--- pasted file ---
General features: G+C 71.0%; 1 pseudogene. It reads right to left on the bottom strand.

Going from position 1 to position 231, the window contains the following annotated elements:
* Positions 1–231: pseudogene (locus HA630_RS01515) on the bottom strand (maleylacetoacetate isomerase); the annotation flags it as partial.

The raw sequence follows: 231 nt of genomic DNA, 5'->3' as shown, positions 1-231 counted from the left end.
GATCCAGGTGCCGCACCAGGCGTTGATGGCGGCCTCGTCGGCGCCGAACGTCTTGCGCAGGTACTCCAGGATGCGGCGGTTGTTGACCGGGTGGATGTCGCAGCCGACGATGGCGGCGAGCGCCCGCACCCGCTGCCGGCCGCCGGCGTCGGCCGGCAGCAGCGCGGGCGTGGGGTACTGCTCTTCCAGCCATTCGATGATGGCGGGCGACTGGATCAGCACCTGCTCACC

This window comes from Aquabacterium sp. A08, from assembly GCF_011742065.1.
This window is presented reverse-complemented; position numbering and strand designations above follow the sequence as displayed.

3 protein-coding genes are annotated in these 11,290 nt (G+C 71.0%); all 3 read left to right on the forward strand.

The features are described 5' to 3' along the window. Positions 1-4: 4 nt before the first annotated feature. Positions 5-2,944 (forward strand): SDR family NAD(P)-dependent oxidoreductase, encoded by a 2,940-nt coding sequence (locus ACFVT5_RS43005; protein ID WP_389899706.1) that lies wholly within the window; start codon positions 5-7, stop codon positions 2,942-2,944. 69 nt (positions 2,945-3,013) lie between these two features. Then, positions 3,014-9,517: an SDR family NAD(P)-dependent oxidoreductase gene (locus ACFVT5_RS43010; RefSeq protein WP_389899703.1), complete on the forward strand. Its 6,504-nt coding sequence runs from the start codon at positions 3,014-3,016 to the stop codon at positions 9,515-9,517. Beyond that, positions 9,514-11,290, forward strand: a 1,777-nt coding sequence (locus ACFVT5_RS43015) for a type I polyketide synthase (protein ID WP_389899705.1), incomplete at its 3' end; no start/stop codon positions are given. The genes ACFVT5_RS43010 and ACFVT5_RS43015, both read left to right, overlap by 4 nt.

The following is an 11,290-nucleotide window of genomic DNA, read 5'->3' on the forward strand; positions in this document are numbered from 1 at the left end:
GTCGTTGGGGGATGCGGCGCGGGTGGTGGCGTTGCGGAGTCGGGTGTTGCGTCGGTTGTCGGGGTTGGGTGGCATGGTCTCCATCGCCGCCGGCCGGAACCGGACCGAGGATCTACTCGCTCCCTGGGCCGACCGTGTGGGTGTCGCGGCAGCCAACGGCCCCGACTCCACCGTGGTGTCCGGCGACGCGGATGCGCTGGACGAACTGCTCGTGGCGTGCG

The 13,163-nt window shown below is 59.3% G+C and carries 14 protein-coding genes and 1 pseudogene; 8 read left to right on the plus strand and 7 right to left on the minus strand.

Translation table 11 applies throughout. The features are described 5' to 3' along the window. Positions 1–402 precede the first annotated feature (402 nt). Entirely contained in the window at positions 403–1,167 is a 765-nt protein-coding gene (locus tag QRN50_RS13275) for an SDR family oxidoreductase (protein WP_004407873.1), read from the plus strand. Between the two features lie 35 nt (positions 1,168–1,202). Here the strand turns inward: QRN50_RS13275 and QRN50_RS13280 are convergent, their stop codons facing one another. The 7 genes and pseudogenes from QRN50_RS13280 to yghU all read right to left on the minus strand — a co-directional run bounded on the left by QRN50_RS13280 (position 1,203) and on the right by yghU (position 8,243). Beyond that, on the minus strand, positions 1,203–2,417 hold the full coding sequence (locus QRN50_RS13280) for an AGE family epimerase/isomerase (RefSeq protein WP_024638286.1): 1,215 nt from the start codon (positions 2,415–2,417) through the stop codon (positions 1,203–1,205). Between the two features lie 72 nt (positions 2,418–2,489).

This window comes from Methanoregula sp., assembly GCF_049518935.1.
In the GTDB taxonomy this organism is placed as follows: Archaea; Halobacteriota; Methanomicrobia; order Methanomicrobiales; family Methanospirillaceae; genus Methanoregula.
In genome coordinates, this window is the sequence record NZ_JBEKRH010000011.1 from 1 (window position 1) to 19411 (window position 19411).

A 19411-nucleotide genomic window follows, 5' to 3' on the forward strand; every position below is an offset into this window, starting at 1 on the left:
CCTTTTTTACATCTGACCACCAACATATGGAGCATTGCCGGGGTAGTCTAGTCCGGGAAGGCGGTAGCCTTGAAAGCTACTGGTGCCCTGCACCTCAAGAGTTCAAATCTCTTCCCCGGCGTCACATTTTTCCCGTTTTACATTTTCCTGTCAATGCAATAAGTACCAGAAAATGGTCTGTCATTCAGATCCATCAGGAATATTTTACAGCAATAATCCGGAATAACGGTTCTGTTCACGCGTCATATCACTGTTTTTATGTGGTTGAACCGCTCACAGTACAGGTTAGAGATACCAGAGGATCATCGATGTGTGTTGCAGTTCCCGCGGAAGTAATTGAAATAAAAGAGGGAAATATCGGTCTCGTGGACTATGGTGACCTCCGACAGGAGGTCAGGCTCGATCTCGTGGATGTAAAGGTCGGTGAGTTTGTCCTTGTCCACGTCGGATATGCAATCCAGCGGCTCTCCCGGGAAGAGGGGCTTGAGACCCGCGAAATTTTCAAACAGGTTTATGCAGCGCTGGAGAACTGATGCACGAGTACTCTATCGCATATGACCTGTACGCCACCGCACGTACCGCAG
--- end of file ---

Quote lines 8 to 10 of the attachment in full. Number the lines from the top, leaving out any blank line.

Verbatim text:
3 protein-coding genes are annotated in these 11,290 nt (G+C 71.0%); all 3 read left to right on the forward strand.

The features are described 5' to 3' along the window. Positions 1-4: 4 nt before the first annotated feature. Positions 5-2,944 (forward strand): SDR family NAD(P)-dependent oxidoreductase, encoded by a 2,940-nt coding sequence (locus ACFVT5_RS43005; protein ID WP_389899706.1) that lies wholly within the window; start codon positions 5-7, stop codon positions 2,942-2,944. 69 nt (positions 2,945-3,013) lie between these two features. Then, positions 3,014-9,517: an SDR family NAD(P)-dependent oxidoreductase gene (locus ACFVT5_RS43010; RefSeq protein WP_389899703.1), complete on the forward strand. Its 6,504-nt coding sequence runs from the start codon at positions 3,014-3,016 to the stop codon at positions 9,515-9,517. Beyond that, positions 9,514-11,290, forward strand: a 1,777-nt coding sequence (locus ACFVT5_RS43015) for a type I polyketide synthase (protein ID WP_389899705.1), incomplete at its 3' end; no start/stop codon positions are given. The genes ACFVT5_RS43010 and ACFVT5_RS43015, both read left to right, overlap by 4 nt.

The following is an 11,290-nucleotide window of genomic DNA, read 5'->3' on the forward strand; positions in this document are numbered from 1 at the left end: